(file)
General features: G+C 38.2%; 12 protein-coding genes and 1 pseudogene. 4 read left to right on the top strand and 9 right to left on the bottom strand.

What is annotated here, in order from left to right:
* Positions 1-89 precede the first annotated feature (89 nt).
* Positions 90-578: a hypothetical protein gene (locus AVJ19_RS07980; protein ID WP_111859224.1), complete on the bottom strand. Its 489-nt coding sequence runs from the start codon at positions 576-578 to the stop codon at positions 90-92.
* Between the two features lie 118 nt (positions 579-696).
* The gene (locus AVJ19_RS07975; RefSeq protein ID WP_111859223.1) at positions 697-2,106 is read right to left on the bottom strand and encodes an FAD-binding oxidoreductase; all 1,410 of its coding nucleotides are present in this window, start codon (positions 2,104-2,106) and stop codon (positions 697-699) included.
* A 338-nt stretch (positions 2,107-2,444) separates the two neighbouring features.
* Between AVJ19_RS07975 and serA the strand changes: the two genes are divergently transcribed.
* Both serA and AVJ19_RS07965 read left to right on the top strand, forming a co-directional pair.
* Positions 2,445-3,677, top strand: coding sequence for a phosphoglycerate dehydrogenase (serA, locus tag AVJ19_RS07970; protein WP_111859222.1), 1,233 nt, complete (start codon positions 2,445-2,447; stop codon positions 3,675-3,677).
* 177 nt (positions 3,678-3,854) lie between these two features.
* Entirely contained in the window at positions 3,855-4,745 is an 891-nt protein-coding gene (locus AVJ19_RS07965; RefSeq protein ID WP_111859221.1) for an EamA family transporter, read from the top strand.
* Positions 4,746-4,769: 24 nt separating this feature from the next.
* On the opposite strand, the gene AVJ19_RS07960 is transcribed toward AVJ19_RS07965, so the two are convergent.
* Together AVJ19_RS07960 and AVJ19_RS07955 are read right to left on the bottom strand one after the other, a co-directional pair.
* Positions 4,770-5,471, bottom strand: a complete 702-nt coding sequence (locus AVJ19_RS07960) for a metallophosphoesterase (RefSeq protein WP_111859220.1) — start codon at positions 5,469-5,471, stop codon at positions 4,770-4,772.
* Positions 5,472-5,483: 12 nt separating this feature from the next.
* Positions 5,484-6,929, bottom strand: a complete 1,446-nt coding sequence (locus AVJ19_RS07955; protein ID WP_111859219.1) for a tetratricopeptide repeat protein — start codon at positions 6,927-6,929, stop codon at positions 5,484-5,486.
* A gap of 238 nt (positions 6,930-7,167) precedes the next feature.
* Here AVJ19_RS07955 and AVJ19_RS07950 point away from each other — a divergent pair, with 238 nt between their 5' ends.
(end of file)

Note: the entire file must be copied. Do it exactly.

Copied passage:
General features: G+C 38.2%; 12 protein-coding genes and 1 pseudogene. 4 read left to right on the top strand and 9 right to left on the bottom strand.

What is annotated here, in order from left to right:
* Positions 1-89 precede the first annotated feature (89 nt).
* Positions 90-578: a hypothetical protein gene (locus AVJ19_RS07980; protein ID WP_111859224.1), complete on the bottom strand. Its 489-nt coding sequence runs from the start codon at positions 576-578 to the stop codon at positions 90-92.
* Between the two features lie 118 nt (positions 579-696).
* The gene (locus AVJ19_RS07975; RefSeq protein ID WP_111859223.1) at positions 697-2,106 is read right to left on the bottom strand and encodes an FAD-binding oxidoreductase; all 1,410 of its coding nucleotides are present in this window, start codon (positions 2,104-2,106) and stop codon (positions 697-699) included.
* A 338-nt stretch (positions 2,107-2,444) separates the two neighbouring features.
* Between AVJ19_RS07975 and serA the strand changes: the two genes are divergently transcribed.
* Both serA and AVJ19_RS07965 read left to right on the top strand, forming a co-directional pair.
* Positions 2,445-3,677, top strand: coding sequence for a phosphoglycerate dehydrogenase (serA, locus tag AVJ19_RS07970; protein WP_111859222.1), 1,233 nt, complete (start codon positions 2,445-2,447; stop codon positions 3,675-3,677).
* 177 nt (positions 3,678-3,854) lie between these two features.
* Entirely contained in the window at positions 3,855-4,745 is an 891-nt protein-coding gene (locus AVJ19_RS07965; RefSeq protein ID WP_111859221.1) for an EamA family transporter, read from the top strand.
* Positions 4,746-4,769: 24 nt separating this feature from the next.
* On the opposite strand, the gene AVJ19_RS07960 is transcribed toward AVJ19_RS07965, so the two are convergent.
* Together AVJ19_RS07960 and AVJ19_RS07955 are read right to left on the bottom strand one after the other, a co-directional pair.
* Positions 4,770-5,471, bottom strand: a complete 702-nt coding sequence (locus AVJ19_RS07960) for a metallophosphoesterase (RefSeq protein WP_111859220.1) — start codon at positions 5,469-5,471, stop codon at positions 4,770-4,772.
* Positions 5,472-5,483: 12 nt separating this feature from the next.
* Positions 5,484-6,929, bottom strand: a complete 1,446-nt coding sequence (locus AVJ19_RS07955; protein ID WP_111859219.1) for a tetratricopeptide repeat protein — start codon at positions 6,927-6,929, stop codon at positions 5,484-5,486.
* A gap of 238 nt (positions 6,930-7,167) precedes the next feature.
* Here AVJ19_RS07955 and AVJ19_RS07950 point away from each other — a divergent pair, with 238 nt between their 5' ends.